Macon native Farriba leads Prince Avenue to title game

jheeter@macon.comDecember 14, 2012 

Despite where he is now and where his football team will play Friday, Mark Farriba still says the decision to leave his alma mater was a tough one.

The 56-year-old will lead his Prince Avenue Christian team onto the field at the Georgia Dome Friday afternoon, a win over Eagle’s Landing Christian away from claiming the first-ever GHSA Class A private school state championship. Farriba is no stranger to championship games. He led FPD to a GISA title in 1985 and then coached Stratford to a thrilling overtime win over FPD to win the 2004 GISA Class AAA championship. Farriba has played or coached in a state championship game 12 times, according to the Athens Banner-Herald.

Farriba has done an incredible a job at Prince Avenue, taking a school just starting varsity football to the state championship game in six years. But even though he has delivered the school to the biggest stage of Georgia high school football, Farriba talked about the difficulty of leaving his alma mater Stratford back in 2007.

“It’s always hard to leave home, especially when you have so many good feeling and like the people you work with,” Farriba told me Wednesday. “It was the right thing to do. We kind of stepped out in faith. It’s been a great ride, but not an easy one.”

I was pretty shocked when I received the phone call in May 2007 that Farriba was leaving Stratford. I was sitting in a junky hotel in Albany for the GHSA state track and field meet when I reached Farriba, and he talked about his excitement for the challenge ahead. Farriba loved Macon, but he also had an affinity for the Athens area. He was a standout baseball player and punter at Stratford, and he would go on to play football at Georgia. He was familiar with the area and also with some of the decision-makers at Prince Avenue.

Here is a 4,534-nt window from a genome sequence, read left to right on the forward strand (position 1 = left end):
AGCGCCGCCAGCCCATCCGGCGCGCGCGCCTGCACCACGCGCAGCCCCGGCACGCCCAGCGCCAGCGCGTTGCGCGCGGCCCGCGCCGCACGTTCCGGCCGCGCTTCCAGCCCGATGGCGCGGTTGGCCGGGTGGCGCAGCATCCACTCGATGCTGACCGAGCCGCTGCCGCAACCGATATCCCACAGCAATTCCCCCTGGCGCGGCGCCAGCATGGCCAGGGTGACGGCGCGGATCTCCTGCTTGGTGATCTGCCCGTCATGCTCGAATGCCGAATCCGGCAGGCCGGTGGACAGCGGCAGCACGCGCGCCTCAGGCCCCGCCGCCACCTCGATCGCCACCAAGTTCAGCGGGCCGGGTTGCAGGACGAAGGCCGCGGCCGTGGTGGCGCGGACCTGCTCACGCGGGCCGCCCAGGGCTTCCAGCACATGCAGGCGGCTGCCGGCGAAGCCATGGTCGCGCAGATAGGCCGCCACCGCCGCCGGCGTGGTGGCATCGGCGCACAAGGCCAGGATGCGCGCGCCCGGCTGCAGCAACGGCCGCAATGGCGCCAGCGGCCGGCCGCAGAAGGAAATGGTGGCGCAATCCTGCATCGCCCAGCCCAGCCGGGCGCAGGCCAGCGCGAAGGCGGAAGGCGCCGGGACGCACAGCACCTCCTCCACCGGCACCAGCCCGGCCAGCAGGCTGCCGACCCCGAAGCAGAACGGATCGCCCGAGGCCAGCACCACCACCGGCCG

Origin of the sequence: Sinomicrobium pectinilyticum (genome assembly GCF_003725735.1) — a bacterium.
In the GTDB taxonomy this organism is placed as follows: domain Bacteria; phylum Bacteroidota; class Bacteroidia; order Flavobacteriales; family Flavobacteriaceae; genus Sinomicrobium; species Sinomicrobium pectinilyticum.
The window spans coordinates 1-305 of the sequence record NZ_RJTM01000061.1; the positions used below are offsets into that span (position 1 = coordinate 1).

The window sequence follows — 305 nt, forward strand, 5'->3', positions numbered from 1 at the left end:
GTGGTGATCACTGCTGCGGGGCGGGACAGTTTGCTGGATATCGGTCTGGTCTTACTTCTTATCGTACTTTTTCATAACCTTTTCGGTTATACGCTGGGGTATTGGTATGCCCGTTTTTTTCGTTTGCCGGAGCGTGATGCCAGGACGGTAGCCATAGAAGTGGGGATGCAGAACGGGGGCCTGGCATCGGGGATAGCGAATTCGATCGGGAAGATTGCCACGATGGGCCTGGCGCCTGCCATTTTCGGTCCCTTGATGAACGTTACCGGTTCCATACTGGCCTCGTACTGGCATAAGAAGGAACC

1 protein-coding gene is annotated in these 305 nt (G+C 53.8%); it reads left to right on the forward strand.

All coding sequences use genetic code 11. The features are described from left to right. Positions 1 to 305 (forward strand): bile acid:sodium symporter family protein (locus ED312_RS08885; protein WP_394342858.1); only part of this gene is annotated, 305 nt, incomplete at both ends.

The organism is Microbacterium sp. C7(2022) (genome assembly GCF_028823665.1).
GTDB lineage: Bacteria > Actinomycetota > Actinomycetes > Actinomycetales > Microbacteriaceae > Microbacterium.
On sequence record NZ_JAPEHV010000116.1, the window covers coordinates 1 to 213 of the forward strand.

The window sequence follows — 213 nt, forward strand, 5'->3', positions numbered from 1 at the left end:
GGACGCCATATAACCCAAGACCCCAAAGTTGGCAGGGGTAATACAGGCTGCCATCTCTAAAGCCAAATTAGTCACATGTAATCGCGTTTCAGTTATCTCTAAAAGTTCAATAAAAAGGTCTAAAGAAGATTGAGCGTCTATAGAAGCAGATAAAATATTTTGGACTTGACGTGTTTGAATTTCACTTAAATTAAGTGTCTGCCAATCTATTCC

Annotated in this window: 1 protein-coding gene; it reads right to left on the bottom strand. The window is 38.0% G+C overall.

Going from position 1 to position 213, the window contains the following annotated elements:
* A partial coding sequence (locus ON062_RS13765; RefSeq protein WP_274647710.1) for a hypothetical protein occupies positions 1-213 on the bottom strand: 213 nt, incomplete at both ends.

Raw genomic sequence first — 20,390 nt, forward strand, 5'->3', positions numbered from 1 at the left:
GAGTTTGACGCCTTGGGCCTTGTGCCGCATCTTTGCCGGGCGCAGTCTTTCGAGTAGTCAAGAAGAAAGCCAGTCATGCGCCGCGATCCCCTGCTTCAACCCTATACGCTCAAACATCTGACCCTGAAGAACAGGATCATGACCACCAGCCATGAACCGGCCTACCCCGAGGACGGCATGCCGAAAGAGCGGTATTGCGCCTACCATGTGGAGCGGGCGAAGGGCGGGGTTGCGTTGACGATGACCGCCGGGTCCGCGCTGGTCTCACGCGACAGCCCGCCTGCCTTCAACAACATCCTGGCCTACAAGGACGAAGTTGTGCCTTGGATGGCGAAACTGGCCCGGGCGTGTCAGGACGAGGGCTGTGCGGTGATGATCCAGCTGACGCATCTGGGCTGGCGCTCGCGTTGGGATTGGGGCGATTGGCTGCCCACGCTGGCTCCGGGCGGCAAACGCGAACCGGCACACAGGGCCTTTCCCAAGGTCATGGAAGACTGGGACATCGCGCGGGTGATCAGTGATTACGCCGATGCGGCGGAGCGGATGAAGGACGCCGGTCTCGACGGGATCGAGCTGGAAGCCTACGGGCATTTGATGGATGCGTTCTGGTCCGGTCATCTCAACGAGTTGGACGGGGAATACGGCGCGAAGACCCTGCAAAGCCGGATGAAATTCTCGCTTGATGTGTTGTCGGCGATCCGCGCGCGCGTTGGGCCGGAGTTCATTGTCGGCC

He left a very safe situation at Stratford – where he probably could have coached until he retired – for a foreign one at Prince Avenue. I’m not sure many people – including those on the Prince Avenue campus – would have guessed then that he would lead the Wolverines to the semifinals in year five and to the championship game in year six. The school has surpassed the more area's established private-school powers Athens Christian and Athens Academy. The Wolverines have defeated Athens Academy in three of the past four meetings, including two weeks ago in the quarterfinals.

“It’s really been sort of a dream come true,” Farriba said. “Everybody wants to get a chance to play for a title at the Georgia Dome. …It’s just a great feeling. The kids have worked extremely hard. It’s just nice to see everyone enjoy the fruits of their labor. A lot of things had to go right to get to this point.”

Farriba’s squad will be a decisive underdog Friday against a powerhouse Eagle’s Landing Christian team led by former FPD assistant coach Jonathan Gess. But the odds have been stacked against Farriba since the moment he arrived in Bogart.

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